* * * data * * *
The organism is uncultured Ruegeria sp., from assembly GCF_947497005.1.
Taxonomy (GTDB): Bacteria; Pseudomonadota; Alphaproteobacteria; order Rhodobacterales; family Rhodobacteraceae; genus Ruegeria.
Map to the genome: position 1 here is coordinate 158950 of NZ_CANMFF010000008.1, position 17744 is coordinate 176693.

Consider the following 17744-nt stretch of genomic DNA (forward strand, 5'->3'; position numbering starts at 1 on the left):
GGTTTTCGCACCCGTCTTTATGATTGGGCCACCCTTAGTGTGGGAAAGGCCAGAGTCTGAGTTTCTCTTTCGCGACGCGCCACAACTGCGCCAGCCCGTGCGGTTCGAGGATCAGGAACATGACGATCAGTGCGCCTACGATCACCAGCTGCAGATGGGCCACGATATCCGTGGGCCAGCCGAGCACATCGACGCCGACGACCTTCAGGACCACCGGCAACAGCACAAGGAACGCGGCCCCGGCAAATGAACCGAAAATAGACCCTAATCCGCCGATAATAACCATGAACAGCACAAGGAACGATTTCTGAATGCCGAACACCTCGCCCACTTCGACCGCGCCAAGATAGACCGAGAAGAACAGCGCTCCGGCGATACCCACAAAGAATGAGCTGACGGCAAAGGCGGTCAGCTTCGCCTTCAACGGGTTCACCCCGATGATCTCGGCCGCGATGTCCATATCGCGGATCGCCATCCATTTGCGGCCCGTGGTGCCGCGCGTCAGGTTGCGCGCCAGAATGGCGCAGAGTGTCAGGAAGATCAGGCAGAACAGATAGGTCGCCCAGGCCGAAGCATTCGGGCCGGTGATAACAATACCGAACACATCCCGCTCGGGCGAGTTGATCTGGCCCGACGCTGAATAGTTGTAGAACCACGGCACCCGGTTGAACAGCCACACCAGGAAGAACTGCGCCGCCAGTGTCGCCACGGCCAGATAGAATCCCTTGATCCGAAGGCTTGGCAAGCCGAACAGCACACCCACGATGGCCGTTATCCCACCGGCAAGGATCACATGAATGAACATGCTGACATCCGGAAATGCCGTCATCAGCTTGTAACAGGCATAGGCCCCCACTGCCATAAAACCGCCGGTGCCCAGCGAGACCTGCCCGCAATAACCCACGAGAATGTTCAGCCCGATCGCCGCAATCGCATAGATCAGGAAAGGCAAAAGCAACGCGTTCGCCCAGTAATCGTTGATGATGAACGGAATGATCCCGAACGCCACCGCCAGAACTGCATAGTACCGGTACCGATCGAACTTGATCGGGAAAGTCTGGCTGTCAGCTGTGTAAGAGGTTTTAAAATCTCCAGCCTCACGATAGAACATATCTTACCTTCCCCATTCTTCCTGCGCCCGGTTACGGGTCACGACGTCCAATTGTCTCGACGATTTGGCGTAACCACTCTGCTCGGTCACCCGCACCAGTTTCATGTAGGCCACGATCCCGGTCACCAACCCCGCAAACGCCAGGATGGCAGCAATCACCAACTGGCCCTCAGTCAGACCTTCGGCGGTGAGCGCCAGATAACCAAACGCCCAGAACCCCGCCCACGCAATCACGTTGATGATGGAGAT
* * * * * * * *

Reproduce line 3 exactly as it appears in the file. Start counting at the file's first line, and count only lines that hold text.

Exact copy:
Map to the genome: position 1 here is coordinate 158950 of NZ_CANMFF010000008.1, position 17744 is coordinate 176693.